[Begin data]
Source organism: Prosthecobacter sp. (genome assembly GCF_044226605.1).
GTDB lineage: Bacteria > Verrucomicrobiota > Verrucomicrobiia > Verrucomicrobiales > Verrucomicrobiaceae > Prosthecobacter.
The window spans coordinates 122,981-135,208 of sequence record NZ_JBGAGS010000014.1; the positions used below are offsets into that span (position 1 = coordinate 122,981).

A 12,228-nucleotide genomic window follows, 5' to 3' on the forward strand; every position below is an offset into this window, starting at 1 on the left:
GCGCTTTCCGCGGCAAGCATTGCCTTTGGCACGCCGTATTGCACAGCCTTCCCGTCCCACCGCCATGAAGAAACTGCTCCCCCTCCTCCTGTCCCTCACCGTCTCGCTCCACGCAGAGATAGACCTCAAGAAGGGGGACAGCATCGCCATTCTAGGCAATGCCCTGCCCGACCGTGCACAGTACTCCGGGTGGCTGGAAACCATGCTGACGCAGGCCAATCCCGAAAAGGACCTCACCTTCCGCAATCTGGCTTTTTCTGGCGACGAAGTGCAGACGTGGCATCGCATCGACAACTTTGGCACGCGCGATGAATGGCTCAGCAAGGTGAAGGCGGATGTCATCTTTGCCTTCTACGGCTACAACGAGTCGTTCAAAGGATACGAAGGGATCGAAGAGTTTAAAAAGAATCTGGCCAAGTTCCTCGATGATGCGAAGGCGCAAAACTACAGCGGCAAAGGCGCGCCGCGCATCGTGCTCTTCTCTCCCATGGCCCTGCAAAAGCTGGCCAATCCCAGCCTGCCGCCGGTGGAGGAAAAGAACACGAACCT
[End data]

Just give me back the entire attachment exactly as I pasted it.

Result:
Source organism: Prosthecobacter sp. (genome assembly GCF_044226605.1).
GTDB lineage: Bacteria > Verrucomicrobiota > Verrucomicrobiia > Verrucomicrobiales > Verrucomicrobiaceae > Prosthecobacter.
The window spans coordinates 122,981-135,208 of sequence record NZ_JBGAGS010000014.1; the positions used below are offsets into that span (position 1 = coordinate 122,981).

A 12,228-nucleotide genomic window follows, 5' to 3' on the forward strand; every position below is an offset into this window, starting at 1 on the left:
GCGCTTTCCGCGGCAAGCATTGCCTTTGGCACGCCGTATTGCACAGCCTTCCCGTCCCACCGCCATGAAGAAACTGCTCCCCCTCCTCCTGTCCCTCACCGTCTCGCTCCACGCAGAGATAGACCTCAAGAAGGGGGACAGCATCGCCATTCTAGGCAATGCCCTGCCCGACCGTGCACAGTACTCCGGGTGGCTGGAAACCATGCTGACGCAGGCCAATCCCGAAAAGGACCTCACCTTCCGCAATCTGGCTTTTTCTGGCGACGAAGTGCAGACGTGGCATCGCATCGACAACTTTGGCACGCGCGATGAATGGCTCAGCAAGGTGAAGGCGGATGTCATCTTTGCCTTCTACGGCTACAACGAGTCGTTCAAAGGATACGAAGGGATCGAAGAGTTTAAAAAGAATCTGGCCAAGTTCCTCGATGATGCGAAGGCGCAAAACTACAGCGGCAAAGGCGCGCCGCGCATCGTGCTCTTCTCTCCCATGGCCCTGCAAAAGCTGGCCAATCCCAGCCTGCCGCCGGTGGAGGAAAAGAACACGAACCT